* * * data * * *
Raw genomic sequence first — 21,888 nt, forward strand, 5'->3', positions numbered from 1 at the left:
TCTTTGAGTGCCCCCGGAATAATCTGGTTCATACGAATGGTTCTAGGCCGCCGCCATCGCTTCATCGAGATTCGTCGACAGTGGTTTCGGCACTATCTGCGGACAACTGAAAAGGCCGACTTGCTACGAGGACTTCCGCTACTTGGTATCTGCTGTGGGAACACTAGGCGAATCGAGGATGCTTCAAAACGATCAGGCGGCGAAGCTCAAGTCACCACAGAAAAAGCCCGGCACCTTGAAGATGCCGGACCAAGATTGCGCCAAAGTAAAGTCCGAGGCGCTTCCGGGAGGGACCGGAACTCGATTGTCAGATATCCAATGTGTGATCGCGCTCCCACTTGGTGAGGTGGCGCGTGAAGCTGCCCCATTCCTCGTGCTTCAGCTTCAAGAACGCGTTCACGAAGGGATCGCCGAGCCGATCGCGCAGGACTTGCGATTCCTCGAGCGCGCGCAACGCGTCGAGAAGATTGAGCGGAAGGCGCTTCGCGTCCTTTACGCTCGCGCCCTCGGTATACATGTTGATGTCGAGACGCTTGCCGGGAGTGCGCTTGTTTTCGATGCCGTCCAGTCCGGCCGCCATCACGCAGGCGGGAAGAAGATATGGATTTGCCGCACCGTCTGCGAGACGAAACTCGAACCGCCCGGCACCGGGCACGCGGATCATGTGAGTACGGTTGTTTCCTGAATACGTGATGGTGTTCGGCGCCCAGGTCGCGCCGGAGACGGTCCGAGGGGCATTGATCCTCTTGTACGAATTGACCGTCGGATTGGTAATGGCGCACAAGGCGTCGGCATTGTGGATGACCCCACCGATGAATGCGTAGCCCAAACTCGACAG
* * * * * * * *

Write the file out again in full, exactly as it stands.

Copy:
Raw genomic sequence first — 21,888 nt, forward strand, 5'->3', positions numbered from 1 at the left:
TCTTTGAGTGCCCCCGGAATAATCTGGTTCATACGAATGGTTCTAGGCCGCCGCCATCGCTTCATCGAGATTCGTCGACAGTGGTTTCGGCACTATCTGCGGACAACTGAAAAGGCCGACTTGCTACGAGGACTTCCGCTACTTGGTATCTGCTGTGGGAACACTAGGCGAATCGAGGATGCTTCAAAACGATCAGGCGGCGAAGCTCAAGTCACCACAGAAAAAGCCCGGCACCTTGAAGATGCCGGACCAAGATTGCGCCAAAGTAAAGTCCGAGGCGCTTCCGGGAGGGACCGGAACTCGATTGTCAGATATCCAATGTGTGATCGCGCTCCCACTTGGTGAGGTGGCGCGTGAAGCTGCCCCATTCCTCGTGCTTCAGCTTCAAGAACGCGTTCACGAAGGGATCGCCGAGCCGATCGCGCAGGACTTGCGATTCCTCGAGCGCGCGCAACGCGTCGAGAAGATTGAGCGGAAGGCGCTTCGCGTCCTTTACGCTCGCGCCCTCGGTATACATGTTGATGTCGAGACGCTTGCCGGGAGTGCGCTTGTTTTCGATGCCGTCCAGTCCGGCCGCCATCACGCAGGCGGGAAGAAGATATGGATTTGCCGCACCGTCTGCGAGACGAAACTCGAACCGCCCGGCACCGGGCACGCGGATCATGTGAGTACGGTTGTTTCCTGAATACGTGATGGTGTTCGGCGCCCAGGTCGCGCCGGAGACGGTCCGAGGGGCATTGATCCTCTTGTACGAATTGACCGTCGGATTGGTAATGGCGCACAAGGCGTCGGCATTGTGGATGACCCCACCGATGAATGCGTAGCCCAAACTCGACAG